Brian also sent another card. It's not GQ, but we could all use something colorful after all these pictures of players in their dirty, wrinkled uniforms.


It's Dee one more time. And it's a Heritage short-print.

Doesn't that look so much better?

Unfortunately, because I'm avoiding buying the stuff, I still need more GQ Dodgers. The want list has officially been updated with 2012 offerings.

Help me out. My binder can't be filled completely with colorful, pleasantly designed sets. Help me ugly it up.

Comments

Commishbob said…
Hey, I picked up Capuano last week. He was icing on a pretty good staff for me. Now if I had a middle infielder hitting above the Mendoza line I'd be all set.
carlsonjok said…
I picked up a couple of rack packs of GQ today to see if I liked it (I didn't.) But I did get Dodger base cards 31 and 46, plus framed bordered parallels 44 and 290. They are set aside for you.
AdamE said…
I mailed you two more on Monday...
Glad you're enjoying the few GQs that I was able to scrounge up for you. :)

Popular posts from this blog

This guy was everywhere

It's interesting how athletes from the past are remembered and whether they remain in the public conscious or not.

Hall of Fame players usually survive in baseball conversations long after they've played because they've been immortalized in Cooperstown. Then there are players who didn't reach the Hall but were still very good and somehow, some way, are still remembered.

Players like Dick Allen, Rusty Staub, Vida Blue and Mickey Rivers live on decades later as younger generations pick up on their legacies. Then there are all-stars like Bert Campaneris, who almost never get discussed anymore.

There is just one memory of Campaneris that younger fans most assuredly know. I don't even need to mention it. You know what's coming, even if Lerrin LaGrow didn't.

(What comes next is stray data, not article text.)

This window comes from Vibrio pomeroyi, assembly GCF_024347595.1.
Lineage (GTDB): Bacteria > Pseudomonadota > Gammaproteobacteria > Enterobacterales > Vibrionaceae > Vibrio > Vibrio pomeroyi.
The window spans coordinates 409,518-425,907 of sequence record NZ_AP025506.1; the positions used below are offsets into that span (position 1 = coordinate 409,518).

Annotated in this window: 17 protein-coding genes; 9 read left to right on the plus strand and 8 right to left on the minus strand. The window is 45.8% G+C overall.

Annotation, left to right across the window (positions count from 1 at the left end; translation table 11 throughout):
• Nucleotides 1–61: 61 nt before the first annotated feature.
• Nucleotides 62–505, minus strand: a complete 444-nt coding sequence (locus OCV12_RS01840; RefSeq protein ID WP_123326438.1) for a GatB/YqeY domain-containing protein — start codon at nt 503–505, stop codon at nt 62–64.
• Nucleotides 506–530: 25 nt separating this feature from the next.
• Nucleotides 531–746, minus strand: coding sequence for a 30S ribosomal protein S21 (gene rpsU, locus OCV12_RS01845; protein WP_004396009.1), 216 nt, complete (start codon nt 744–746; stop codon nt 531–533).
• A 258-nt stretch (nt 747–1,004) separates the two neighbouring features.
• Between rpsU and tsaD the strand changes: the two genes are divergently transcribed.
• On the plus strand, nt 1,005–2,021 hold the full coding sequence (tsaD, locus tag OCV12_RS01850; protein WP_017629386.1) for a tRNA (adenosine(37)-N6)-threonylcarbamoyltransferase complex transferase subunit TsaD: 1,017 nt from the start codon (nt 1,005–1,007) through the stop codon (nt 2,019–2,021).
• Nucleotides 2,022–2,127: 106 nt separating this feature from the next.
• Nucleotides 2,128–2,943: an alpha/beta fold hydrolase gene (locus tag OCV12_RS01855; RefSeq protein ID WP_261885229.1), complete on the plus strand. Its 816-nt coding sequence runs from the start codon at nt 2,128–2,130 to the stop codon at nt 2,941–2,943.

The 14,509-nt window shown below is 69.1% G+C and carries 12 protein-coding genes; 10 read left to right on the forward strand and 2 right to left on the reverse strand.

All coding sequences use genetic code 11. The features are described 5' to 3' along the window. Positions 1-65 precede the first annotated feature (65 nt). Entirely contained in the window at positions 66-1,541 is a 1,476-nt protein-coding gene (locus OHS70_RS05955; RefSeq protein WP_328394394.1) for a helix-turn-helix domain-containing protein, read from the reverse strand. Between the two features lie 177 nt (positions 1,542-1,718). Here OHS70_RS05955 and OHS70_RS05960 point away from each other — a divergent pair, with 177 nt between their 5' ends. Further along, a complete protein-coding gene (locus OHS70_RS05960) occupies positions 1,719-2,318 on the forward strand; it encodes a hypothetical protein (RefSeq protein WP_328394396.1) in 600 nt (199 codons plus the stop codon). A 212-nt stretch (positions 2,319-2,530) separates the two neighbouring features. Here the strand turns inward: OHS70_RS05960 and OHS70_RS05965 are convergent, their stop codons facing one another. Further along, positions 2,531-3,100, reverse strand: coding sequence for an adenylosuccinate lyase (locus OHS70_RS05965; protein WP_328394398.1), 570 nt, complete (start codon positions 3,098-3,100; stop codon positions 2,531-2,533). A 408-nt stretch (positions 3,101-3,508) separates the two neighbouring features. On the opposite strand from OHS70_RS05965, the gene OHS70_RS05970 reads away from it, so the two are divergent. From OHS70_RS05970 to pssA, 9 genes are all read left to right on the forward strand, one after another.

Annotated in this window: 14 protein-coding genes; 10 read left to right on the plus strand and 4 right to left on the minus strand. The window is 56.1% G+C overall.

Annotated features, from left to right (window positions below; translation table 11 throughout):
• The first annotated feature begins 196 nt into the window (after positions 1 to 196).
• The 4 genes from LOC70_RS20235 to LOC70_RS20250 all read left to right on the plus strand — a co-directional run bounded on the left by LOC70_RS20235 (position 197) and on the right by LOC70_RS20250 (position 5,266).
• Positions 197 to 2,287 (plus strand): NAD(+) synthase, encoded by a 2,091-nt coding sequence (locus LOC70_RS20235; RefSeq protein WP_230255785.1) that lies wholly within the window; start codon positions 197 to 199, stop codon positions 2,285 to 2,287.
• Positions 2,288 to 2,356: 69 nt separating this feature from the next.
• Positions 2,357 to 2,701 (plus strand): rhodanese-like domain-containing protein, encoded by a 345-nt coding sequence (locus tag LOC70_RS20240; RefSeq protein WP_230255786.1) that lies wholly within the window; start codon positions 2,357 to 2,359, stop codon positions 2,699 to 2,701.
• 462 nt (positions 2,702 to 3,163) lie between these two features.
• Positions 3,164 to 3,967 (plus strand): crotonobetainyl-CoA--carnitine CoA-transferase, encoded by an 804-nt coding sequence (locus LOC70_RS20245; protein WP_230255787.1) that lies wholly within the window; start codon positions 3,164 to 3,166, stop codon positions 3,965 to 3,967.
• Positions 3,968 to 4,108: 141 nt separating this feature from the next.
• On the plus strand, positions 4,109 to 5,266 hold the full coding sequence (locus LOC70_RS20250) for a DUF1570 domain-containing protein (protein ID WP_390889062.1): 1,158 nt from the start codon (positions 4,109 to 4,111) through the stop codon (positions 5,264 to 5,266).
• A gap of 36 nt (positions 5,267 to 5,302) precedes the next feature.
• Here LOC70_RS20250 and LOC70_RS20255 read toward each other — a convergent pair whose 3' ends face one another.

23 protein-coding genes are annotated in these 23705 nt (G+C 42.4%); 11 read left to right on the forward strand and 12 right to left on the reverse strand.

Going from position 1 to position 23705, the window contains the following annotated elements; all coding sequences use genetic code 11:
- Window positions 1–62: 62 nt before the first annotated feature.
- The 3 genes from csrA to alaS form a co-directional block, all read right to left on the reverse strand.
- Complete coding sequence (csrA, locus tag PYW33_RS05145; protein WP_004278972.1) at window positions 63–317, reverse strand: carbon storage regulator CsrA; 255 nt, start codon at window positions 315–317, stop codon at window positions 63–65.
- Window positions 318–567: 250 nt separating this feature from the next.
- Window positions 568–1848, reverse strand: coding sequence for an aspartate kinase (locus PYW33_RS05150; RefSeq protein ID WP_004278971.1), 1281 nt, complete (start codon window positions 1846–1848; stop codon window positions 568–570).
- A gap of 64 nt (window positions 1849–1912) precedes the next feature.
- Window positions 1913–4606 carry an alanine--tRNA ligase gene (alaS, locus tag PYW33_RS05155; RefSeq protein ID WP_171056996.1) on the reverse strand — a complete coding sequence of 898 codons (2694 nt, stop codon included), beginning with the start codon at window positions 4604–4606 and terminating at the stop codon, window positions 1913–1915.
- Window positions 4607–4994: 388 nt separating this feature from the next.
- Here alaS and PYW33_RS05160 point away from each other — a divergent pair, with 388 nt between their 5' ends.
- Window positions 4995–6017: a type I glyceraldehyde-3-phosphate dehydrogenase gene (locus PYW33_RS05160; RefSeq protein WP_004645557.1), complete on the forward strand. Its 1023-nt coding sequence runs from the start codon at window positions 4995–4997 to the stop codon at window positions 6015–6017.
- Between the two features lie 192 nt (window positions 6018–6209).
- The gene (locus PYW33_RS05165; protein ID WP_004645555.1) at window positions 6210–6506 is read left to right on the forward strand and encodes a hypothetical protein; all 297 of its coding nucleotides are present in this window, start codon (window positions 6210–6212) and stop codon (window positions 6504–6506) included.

But there was much more to Campaneris than one momentary loss of reason.

A couple of months ago, when watching old baseball games on youtube hadn't gotten old yet, I was watching a World Series game from…

Some of you have wandered into a giveaway

Thanks to all who voted in the comments for their favorite 1970s Topps card of Bert Campaneris.

I didn't know how this little project would go, since I wasn't installing a poll and, let's face it, the whole theme of the post is how Campaneris these days doesn't get the respect he once did. (Also, I was stunned by the amount of folks who never heard about the bat-throwing moment. Where am I hanging out that I see that mentioned at least every other month?)

A surprising 31 people voted for their favorite Campy and the one with the most votes was the one I saw first, the '75 Topps Campy card above.

The voting totals:

'75 Campy - 11 votes
'70 Campy - 4
'72 Campy - 4
'73 Campy - 4
'76 Campy - 4
'74 Campy - 3
'78 Campy - 1

My thanks to the readers who indulged me with their votes, or even if they didn't vote, their comments on that post. To show my appreciation -- for reading, for commenting, for joining in my card talk even if it might …

Return of the king

(If you haven't voted for your favorite Bert Campaneris '70s card in the last post, I invite you to do so).

So you've been away for a few years and want everyone to know that you're back.

How do you do that?

Do what The Diamond King did when he returned to card blogging last month: Bombard readers with contests and giveaways! Well, you've certainly gotten MY attention, sir!

I'll start with the giveaways first. Since he returned, the Diamond King has issued multiple "Diamond King 9" giveaways, straight out of the chute and rapid fire in the last month-plus. As I've said before, I am very slow to get to these "first come, first serve" giveaways. I used to think "I spend too much time on the computer" and now I realize "I don't spend enough time on the computer at all!"

But I was able to nab two cards out of the many giveaways.


I won this key 1981 Fleer Star Sticker of The Hawk. I have since acquired several more &#…